All that being said - on occasion I will get that exact "buffeting" sound, unrelated to this complaint?, coming through the speakers in the Bose system.....more to do with the cheapo front end on the radio but might be aggravated by the ANC function.....only get the noise on two stations and the buffeting noise sounds exactly like what I used to get on my ham radio requiring use of a BFO (beat frequency oscillating) knob to quiet.

Current Chevys -'19 Silverado RST;'18 Malibu LT Redline;'18 Traverse Premier Redline<br /><br />Previous&nbsp; Chevys:16 Silverado LT;16 Malibu LT2;'17 Impala;'16 MalibuLT;'15 Camaro LS;'15 Traverse; '13,'12 and '07 Avalanche LTs; '11 Tahoe LT; '13 &'11 Malibu LTs; '08 Trailblazer;'06 Colorado WT..... Chrysler era.....'80 Citation;'75 Impala;'72 Chevelle;'69 Camaro R/T;'65 Impala SS;'62 Nova
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post #6 of 17 (permalink) Old 03-23-2019, 11:54 AM Thread Starter
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I think I found the reason for me getting sick in my Traverse . Today was the first time in 2 days since I got sick in the Traverse , that I've been in my Traverse again .

So I remote started the Traverse this morning as I always do . I went downstairs and into my Traverse 20 min after remote starting it . Almost immediately after putting on my seat belt I felt my ears closing up and pressure in my chest and head . I cracked the window open a little and headed for the highway . After about 15 min of driving I felt better again . I closed the window and everything was still ok .

I racked my brains out trying to figure what was causing my sickness , then a light bulb went off . On Wednesday when I first got sick I remembered someone parking right on top of my bumper , I was pissed . I also remember remote starting the Traverse and letting it run for over 30 min . Because my Wife wasn't ready to leave yet . I was overtired that morning so I didn't realize I felt like **** because of something with the Traverse .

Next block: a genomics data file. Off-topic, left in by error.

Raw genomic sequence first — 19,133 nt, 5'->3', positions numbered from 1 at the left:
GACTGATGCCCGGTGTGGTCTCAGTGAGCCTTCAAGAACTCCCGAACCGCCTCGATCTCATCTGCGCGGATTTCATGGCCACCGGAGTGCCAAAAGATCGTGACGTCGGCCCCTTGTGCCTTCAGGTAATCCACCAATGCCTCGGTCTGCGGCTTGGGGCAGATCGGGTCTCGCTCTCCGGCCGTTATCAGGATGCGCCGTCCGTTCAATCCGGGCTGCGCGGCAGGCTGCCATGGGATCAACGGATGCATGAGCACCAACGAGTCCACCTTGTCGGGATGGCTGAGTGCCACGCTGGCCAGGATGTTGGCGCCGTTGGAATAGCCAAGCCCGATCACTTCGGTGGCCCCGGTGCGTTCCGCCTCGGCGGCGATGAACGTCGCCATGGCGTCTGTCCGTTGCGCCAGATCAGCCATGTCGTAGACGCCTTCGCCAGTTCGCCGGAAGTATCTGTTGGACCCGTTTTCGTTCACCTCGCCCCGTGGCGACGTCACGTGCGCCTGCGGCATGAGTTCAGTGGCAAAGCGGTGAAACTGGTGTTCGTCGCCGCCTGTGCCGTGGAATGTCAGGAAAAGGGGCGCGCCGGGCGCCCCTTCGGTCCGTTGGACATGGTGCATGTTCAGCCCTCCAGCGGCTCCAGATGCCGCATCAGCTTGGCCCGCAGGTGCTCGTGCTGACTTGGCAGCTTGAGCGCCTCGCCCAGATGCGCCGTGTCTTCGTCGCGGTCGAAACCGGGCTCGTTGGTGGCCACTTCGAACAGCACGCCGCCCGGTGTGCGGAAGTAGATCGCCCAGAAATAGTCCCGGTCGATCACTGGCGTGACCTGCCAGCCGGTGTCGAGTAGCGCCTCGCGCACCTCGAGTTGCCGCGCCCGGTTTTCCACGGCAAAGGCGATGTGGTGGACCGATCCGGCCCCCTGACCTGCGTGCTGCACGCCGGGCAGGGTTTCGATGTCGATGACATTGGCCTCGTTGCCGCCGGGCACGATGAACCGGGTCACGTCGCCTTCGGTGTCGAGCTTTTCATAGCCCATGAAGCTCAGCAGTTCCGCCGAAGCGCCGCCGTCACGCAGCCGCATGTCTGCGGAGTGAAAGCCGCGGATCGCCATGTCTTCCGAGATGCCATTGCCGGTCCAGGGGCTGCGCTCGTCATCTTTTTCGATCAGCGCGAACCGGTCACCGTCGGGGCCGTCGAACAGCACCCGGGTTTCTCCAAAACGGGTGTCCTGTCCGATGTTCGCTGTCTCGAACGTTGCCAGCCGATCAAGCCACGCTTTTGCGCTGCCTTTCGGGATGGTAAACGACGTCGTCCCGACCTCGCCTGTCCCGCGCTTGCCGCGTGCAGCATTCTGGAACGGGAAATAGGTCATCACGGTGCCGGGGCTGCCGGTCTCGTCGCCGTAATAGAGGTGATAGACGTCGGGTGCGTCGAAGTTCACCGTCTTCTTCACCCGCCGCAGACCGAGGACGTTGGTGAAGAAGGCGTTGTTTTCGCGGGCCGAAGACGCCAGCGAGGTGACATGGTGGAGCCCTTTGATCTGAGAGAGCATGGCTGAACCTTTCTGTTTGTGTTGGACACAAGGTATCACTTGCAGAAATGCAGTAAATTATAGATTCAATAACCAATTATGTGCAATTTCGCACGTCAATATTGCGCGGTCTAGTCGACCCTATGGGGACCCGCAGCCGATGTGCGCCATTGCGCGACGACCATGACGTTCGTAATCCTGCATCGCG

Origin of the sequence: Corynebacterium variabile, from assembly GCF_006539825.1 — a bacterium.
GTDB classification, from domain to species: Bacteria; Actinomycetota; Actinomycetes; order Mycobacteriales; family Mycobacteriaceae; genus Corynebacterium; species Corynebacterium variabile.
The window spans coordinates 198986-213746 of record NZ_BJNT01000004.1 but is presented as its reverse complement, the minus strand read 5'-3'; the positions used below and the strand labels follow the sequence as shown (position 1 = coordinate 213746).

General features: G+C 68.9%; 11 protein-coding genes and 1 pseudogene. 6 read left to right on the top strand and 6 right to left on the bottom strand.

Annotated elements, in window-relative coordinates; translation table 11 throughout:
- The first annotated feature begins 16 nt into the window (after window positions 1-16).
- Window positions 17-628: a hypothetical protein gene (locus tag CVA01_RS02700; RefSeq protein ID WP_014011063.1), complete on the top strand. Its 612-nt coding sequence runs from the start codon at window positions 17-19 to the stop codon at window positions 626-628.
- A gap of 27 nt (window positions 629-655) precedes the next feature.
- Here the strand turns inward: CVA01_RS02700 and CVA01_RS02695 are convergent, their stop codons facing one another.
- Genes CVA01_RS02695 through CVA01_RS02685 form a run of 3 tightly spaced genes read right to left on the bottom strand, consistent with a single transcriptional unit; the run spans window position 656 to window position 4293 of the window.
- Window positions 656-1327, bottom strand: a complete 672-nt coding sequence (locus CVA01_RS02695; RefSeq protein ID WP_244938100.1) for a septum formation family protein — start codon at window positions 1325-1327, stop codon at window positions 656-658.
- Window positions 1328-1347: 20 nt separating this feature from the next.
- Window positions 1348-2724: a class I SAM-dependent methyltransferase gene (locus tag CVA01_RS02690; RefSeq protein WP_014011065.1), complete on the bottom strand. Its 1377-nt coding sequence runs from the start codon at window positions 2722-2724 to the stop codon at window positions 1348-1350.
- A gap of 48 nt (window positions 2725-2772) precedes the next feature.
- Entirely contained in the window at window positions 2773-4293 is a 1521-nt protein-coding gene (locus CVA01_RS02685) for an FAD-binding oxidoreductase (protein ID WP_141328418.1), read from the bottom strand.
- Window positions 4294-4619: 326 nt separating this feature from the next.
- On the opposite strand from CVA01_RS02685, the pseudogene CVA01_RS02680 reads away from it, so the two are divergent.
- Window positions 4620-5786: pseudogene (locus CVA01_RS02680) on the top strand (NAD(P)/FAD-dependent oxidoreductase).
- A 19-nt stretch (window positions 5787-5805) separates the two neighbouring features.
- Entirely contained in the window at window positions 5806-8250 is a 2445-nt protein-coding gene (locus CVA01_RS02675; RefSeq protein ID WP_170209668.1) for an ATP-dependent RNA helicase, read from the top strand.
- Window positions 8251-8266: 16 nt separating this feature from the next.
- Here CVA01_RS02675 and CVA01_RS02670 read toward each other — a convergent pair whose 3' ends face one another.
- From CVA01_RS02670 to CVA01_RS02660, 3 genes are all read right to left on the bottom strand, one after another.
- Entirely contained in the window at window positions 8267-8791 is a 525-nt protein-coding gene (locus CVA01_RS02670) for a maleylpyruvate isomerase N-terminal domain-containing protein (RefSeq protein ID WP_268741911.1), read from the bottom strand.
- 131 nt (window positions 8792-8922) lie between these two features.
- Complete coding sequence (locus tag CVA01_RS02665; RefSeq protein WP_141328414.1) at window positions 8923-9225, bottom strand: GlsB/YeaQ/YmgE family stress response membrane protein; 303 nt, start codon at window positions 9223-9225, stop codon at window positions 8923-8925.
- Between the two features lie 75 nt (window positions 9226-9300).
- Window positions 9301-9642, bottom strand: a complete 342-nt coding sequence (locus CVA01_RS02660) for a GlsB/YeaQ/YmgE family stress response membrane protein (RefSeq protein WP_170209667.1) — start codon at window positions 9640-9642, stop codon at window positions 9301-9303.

While I was driving this morning I kept thinking of similarities to Wednesday morning . This morning another car was inches away from my bumper again . My Traverse this morning was remote started and running for only 15 min . So my sickness cleared up pretty fast . I'm now thinking because these cars were so close to my bumper when my Traverse was running with the heat on . That carbon monoxide got into the Traverse . I will find out later when I go to pick up my wife . No one can park behind me now because I'm parked in front of a driveway.

Here is and article that I found explaining symptoms that some people , not all , can get from exposure to carbon monoxide :

https://www.asha.org/uploadedFiles/A...ng-Balance.pdf
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post #7 of 17 (permalink) Old 03-23-2019, 01:22 PM
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Quote:
Originally Posted by Huntzjr View Post
I think I found the reason for me getting sick in my Traverse . Today was the first time in 2 days since I got sick in the Traverse , that I've been in my Traverse again .

So I remote started the Traverse this morning as I always do . I went downstairs and into my Traverse 20 min after remote starting it . Almost immediately after putting on my seat belt I felt my ears closing up and pressure in my chest and head . I cracked the window open a little and headed for the highway . After about 15 min of driving I felt better again . I closed the window and everything was still ok .

I racked my brains out trying to figure what was causing my sickness , then a light bulb went off . On Wednesday when I first got sick I remembered someone parking right on top of my bumper , I was pissed . I also remember remote starting the Traverse and letting it run for over 30 min . Because my Wife wasn't ready to leave yet . I was overtired that morning so I didn't realize I felt like **** because of something with the Traverse .

While I was driving this morning I kept thinking of similarities to Wednesday morning . This morning another car was inches away from my bumper again . My Traverse this morning was remote started and running for only 15 min . So my sickness cleared up pretty fast . I'm now thinking because these cars were so close to my bumper when my Traverse was running with the heat on . That carbon monoxide got into the Traverse . I will find out later when I go to pick up my wife . No one can park behind me now because I'm parked in front of a driveway.

Here is and article that I found explaining symptoms that some people , not all , can get from exposure to carbon monoxide :

https://www.asha.org/uploadedFiles/A...ng-Balance.pdf